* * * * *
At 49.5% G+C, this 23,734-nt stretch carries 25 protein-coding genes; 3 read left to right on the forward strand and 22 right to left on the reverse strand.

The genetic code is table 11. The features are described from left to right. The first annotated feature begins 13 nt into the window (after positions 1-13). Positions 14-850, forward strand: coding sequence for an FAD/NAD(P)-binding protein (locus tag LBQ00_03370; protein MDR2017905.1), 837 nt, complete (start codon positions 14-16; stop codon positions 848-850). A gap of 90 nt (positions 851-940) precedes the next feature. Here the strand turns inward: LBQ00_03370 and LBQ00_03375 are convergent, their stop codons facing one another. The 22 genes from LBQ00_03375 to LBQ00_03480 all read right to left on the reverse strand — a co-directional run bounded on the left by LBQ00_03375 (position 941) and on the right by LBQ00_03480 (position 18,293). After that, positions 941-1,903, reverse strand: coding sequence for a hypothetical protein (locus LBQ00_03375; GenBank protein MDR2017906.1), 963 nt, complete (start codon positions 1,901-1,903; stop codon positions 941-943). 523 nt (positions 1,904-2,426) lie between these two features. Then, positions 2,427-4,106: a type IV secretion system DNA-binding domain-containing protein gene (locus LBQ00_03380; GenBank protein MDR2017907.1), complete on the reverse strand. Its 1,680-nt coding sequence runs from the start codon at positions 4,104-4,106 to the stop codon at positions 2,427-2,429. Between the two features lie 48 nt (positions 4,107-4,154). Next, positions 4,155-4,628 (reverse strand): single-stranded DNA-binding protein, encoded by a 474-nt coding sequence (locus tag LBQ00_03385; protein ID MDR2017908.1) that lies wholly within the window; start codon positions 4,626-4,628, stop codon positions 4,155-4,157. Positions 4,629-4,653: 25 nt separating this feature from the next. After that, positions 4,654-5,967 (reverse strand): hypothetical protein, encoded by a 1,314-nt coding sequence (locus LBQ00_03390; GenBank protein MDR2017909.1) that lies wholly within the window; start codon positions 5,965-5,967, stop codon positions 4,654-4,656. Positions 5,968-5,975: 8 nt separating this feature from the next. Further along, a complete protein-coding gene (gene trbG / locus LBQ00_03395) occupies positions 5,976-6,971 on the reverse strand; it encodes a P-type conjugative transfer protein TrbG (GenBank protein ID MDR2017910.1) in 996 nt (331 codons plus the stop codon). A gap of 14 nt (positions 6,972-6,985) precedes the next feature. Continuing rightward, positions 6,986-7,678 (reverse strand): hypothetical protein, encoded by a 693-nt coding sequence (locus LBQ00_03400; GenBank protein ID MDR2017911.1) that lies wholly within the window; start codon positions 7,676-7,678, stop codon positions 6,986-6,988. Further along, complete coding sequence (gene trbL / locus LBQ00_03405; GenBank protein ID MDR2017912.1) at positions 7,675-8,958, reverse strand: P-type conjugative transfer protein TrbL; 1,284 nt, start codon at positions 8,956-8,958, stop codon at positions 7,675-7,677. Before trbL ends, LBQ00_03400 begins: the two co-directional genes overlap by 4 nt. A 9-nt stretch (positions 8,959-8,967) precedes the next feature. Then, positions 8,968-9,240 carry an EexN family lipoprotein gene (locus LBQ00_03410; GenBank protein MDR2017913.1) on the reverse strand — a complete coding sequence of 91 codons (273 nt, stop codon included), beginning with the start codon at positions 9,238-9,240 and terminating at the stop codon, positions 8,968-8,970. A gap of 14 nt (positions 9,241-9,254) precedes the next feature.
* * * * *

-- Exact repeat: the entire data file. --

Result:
At 49.5% G+C, this 23,734-nt stretch carries 25 protein-coding genes; 3 read left to right on the forward strand and 22 right to left on the reverse strand.

The genetic code is table 11. The features are described from left to right. The first annotated feature begins 13 nt into the window (after positions 1-13). Positions 14-850, forward strand: coding sequence for an FAD/NAD(P)-binding protein (locus tag LBQ00_03370; protein MDR2017905.1), 837 nt, complete (start codon positions 14-16; stop codon positions 848-850). A gap of 90 nt (positions 851-940) precedes the next feature. Here the strand turns inward: LBQ00_03370 and LBQ00_03375 are convergent, their stop codons facing one another. The 22 genes from LBQ00_03375 to LBQ00_03480 all read right to left on the reverse strand — a co-directional run bounded on the left by LBQ00_03375 (position 941) and on the right by LBQ00_03480 (position 18,293). After that, positions 941-1,903, reverse strand: coding sequence for a hypothetical protein (locus LBQ00_03375; GenBank protein MDR2017906.1), 963 nt, complete (start codon positions 1,901-1,903; stop codon positions 941-943). 523 nt (positions 1,904-2,426) lie between these two features. Then, positions 2,427-4,106: a type IV secretion system DNA-binding domain-containing protein gene (locus LBQ00_03380; GenBank protein MDR2017907.1), complete on the reverse strand. Its 1,680-nt coding sequence runs from the start codon at positions 4,104-4,106 to the stop codon at positions 2,427-2,429. Between the two features lie 48 nt (positions 4,107-4,154). Next, positions 4,155-4,628 (reverse strand): single-stranded DNA-binding protein, encoded by a 474-nt coding sequence (locus tag LBQ00_03385; protein ID MDR2017908.1) that lies wholly within the window; start codon positions 4,626-4,628, stop codon positions 4,155-4,157. Positions 4,629-4,653: 25 nt separating this feature from the next. After that, positions 4,654-5,967 (reverse strand): hypothetical protein, encoded by a 1,314-nt coding sequence (locus LBQ00_03390; GenBank protein MDR2017909.1) that lies wholly within the window; start codon positions 5,965-5,967, stop codon positions 4,654-4,656. Positions 5,968-5,975: 8 nt separating this feature from the next. Further along, a complete protein-coding gene (gene trbG / locus LBQ00_03395) occupies positions 5,976-6,971 on the reverse strand; it encodes a P-type conjugative transfer protein TrbG (GenBank protein ID MDR2017910.1) in 996 nt (331 codons plus the stop codon). A gap of 14 nt (positions 6,972-6,985) precedes the next feature. Continuing rightward, positions 6,986-7,678 (reverse strand): hypothetical protein, encoded by a 693-nt coding sequence (locus LBQ00_03400; GenBank protein ID MDR2017911.1) that lies wholly within the window; start codon positions 7,676-7,678, stop codon positions 6,986-6,988. Further along, complete coding sequence (gene trbL / locus LBQ00_03405; GenBank protein ID MDR2017912.1) at positions 7,675-8,958, reverse strand: P-type conjugative transfer protein TrbL; 1,284 nt, start codon at positions 8,956-8,958, stop codon at positions 7,675-7,677. Before trbL ends, LBQ00_03400 begins: the two co-directional genes overlap by 4 nt. A 9-nt stretch (positions 8,959-8,967) precedes the next feature. Then, positions 8,968-9,240 carry an EexN family lipoprotein gene (locus LBQ00_03410; GenBank protein MDR2017913.1) on the reverse strand — a complete coding sequence of 91 codons (273 nt, stop codon included), beginning with the start codon at positions 9,238-9,240 and terminating at the stop codon, positions 8,968-8,970. A gap of 14 nt (positions 9,241-9,254) precedes the next feature.